NMCH Family: Ncediwe Stemela, Lead Nurse for Clinical services

NMCH chatted to Ncediwe Stemela, the lead nurse who is currently overseeing the specialist training of nurses who will be working at the Nelson Mandela Children’s Hospital from the first day it opens doors in 2016.

Hi, Ncediswe, can you please tell us more about your involvement with NMCH?

My role in the NMCH Project started 8 years ago when I was part of the feasibility study of the hospital to determine the project’s potential for success. At the end of the study, when it was established that there is a definite need for a children’s hospital with valuable data to support it, the role changed to Lead Nurse for Clinical services.

Seeing that there was still no hospital operational at that stage, my major role was to advise on nursing requirements in preparation of a stand-alone, tertiary/quaternary specialist children’s hospital. With the help of other nurses that I chose, we drafted a nursing strategy that will see to the quantity and quality of nurses needed to be able to staff the NMCH.

I’m now currently overseeing the specialist nursing training of nurses to ensure their efficiency in caring for sick children.

How were you chosen?



It was such a coincidence that I approached the CEO of the hospital project at the time when she was engaging with the human resources needed to carry out the feasibility study. I’m always grateful of the opportunity to be part of a team that strives to see the existence of another children’s hospital in this country.  I always look back at the humble beginnings of this endeavor (from the days of 5 people around the table as the staff) to where it is today with a large team of physicians, architects, engineers, administrators, fundraisers, etc with various offices to operate from.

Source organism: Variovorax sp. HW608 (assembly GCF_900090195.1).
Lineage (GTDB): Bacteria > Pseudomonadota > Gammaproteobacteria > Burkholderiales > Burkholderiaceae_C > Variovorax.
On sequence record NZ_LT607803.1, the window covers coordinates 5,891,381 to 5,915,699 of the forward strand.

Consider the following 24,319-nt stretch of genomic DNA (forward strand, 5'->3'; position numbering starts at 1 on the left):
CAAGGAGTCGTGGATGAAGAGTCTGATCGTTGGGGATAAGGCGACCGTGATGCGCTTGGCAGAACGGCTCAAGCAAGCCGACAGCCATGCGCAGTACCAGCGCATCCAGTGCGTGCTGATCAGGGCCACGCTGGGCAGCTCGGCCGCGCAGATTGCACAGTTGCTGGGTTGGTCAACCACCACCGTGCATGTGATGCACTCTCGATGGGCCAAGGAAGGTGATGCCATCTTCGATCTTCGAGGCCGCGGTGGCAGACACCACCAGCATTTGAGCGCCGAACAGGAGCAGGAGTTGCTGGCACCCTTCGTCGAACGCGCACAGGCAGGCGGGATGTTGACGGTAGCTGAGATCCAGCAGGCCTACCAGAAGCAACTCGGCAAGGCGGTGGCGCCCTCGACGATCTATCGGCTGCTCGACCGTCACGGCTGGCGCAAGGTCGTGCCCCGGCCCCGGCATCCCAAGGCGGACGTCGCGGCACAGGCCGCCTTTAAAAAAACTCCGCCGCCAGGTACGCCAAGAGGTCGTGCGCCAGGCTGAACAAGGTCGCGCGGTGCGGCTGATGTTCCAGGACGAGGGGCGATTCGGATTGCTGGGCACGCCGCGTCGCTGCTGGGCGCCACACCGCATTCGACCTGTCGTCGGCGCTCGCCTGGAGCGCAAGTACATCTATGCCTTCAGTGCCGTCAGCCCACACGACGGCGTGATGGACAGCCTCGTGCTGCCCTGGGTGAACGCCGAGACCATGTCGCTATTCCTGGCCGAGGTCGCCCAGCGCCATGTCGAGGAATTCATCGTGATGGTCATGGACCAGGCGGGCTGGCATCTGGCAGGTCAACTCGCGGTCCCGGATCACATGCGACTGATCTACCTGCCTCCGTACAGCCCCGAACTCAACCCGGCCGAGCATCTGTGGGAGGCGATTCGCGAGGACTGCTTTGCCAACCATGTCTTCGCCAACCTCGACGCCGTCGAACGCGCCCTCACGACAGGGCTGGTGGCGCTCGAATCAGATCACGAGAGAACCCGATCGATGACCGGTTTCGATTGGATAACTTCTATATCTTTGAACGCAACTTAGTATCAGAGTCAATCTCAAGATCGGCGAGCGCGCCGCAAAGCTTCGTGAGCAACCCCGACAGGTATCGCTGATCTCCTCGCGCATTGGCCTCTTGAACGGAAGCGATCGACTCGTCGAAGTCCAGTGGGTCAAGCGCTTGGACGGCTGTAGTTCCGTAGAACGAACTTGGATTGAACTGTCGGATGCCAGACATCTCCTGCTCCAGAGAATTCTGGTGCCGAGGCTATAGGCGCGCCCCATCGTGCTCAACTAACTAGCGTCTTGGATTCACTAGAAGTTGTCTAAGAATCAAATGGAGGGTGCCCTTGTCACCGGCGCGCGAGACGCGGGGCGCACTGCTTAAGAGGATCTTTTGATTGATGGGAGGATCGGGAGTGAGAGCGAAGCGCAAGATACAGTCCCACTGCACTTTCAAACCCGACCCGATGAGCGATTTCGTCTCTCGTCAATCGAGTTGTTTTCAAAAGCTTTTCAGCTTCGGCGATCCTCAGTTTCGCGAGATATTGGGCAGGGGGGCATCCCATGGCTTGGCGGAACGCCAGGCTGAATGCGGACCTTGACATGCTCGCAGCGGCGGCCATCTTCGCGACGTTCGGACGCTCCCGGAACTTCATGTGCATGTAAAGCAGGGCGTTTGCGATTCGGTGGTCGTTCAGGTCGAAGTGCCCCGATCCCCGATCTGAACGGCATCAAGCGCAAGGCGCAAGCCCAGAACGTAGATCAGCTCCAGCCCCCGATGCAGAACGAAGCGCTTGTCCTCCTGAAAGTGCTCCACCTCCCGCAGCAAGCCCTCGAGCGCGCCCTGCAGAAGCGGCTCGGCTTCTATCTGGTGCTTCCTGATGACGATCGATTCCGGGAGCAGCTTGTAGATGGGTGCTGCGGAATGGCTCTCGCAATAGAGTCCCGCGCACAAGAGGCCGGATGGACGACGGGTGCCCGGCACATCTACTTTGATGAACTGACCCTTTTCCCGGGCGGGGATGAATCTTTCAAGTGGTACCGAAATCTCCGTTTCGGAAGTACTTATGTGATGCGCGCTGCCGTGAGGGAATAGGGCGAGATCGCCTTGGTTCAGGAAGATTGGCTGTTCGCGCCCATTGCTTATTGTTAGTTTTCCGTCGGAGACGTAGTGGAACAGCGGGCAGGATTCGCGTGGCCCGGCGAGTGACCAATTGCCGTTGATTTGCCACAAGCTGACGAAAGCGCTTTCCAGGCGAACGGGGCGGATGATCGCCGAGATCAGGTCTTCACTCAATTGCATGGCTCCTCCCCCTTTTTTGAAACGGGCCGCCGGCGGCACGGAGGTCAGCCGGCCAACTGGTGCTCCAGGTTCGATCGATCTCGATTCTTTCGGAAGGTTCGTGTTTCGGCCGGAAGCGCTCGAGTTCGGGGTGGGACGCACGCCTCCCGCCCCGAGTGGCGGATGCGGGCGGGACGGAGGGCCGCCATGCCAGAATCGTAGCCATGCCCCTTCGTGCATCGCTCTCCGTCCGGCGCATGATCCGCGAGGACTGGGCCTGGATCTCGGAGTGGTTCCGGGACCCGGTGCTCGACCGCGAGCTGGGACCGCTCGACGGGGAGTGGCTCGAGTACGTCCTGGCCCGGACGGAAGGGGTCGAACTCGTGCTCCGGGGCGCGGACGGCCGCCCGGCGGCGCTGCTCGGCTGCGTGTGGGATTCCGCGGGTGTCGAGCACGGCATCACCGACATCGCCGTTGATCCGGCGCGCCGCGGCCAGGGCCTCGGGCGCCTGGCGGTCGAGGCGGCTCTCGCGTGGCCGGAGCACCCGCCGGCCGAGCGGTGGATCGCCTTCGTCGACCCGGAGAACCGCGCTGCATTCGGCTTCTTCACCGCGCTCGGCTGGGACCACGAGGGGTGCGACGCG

We believe nursing is a calling… Based on your experience, what makes a good nurse?

A good nurse is someone that becomes passionate about helping sick people and always seeks to develop skills in the profession. After all, best outcomes depend on nurses with expert caring practices, skilled clinical judgment and astute awareness of a patient’s changing needs.